I’m always looking for intersections between academic writing and popular culture, and so, when I saw that my library had added Queer: A Graphic History to its new graphic novel shelf, I was instantly intrigued. My journey to LGBT+ allyship has been a long and winding road, and I didn’t get any queer theory in my collegiate career until graduate school. What Meg-John Barker and Julia Scheele do is unpack the idea of “queer” as a cultural and intellectual concept and help explain the ideology behind it.
Queer is less a history of LGBT+ individuals and civil rights and more a history of queer theory. This distinction matters, because it tackles much of the theory and ideology I studied in graduate school. This is not to say that non-academics can’t access it, but I found the title to be a bit misleading and had to recalibrate my expectations. You learn about key terms in queer theory, as well as activists, theorists, and cultural icons that helped us to understand our notions of queerness in a variety of forms.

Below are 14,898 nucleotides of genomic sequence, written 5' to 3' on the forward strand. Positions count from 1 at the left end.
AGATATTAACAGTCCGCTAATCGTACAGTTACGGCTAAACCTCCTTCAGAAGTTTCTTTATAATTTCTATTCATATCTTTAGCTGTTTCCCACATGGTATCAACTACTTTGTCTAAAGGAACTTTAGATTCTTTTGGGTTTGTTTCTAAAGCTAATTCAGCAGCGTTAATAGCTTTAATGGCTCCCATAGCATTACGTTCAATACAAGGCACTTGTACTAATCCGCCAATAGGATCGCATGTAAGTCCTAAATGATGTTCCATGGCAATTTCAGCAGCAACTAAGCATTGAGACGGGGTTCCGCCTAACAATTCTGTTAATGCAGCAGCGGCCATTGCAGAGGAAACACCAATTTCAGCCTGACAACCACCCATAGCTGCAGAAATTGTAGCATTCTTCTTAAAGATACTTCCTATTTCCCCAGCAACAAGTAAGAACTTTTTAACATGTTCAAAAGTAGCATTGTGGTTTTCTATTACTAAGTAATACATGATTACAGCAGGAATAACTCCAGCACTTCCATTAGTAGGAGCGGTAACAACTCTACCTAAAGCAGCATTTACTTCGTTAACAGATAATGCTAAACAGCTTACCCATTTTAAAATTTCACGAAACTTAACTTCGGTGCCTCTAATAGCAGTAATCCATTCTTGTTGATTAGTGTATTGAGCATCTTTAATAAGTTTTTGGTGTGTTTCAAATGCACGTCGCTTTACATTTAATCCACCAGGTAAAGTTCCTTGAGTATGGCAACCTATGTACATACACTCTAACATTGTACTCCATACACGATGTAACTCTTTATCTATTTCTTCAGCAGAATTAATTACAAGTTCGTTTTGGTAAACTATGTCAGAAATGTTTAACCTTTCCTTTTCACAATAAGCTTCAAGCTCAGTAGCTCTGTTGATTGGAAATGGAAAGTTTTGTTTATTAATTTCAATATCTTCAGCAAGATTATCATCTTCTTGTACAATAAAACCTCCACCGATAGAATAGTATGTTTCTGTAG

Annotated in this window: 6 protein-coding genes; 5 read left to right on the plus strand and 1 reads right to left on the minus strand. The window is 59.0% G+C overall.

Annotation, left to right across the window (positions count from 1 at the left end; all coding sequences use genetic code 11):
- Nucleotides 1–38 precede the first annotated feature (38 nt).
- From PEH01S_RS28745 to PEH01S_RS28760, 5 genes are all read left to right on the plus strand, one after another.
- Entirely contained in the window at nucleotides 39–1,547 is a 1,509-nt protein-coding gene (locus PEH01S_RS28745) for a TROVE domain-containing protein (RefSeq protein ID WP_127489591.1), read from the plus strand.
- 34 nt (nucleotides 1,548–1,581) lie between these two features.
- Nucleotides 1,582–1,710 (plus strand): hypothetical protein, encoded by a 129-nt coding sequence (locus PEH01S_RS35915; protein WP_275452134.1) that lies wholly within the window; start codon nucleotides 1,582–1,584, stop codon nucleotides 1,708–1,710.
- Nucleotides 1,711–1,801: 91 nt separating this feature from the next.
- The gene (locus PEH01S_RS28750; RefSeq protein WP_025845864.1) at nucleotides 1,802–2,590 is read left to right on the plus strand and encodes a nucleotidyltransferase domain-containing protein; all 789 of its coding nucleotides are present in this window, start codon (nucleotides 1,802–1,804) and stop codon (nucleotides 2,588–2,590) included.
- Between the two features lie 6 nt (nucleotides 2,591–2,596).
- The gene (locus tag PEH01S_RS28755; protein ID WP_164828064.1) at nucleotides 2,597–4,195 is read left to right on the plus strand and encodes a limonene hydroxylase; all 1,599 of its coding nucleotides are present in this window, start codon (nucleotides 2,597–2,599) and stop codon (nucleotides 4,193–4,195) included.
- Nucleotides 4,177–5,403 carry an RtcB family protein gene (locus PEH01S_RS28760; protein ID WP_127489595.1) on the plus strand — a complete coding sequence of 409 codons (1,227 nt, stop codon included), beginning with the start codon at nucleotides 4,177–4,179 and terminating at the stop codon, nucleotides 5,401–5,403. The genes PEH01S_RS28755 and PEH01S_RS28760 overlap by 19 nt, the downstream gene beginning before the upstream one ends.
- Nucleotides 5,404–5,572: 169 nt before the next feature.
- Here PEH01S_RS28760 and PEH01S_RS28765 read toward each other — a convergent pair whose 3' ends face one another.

If you’re taking a queer theory course or would like to know more about aspects of queerness, this book is a pretty good guide. It breaks down complicated and often jargon-filled theorists like Judith Butler in a way that helps you understand them. This is the kind of book that would work well for an undergrad intro to theory course. The illustrations and layout are neat and pleasing to the eye, as well. While this isn’t the best or most approachable popular cultural introduction to queerness, it’s still an interesting and informative read.
Cross-posted on my blog.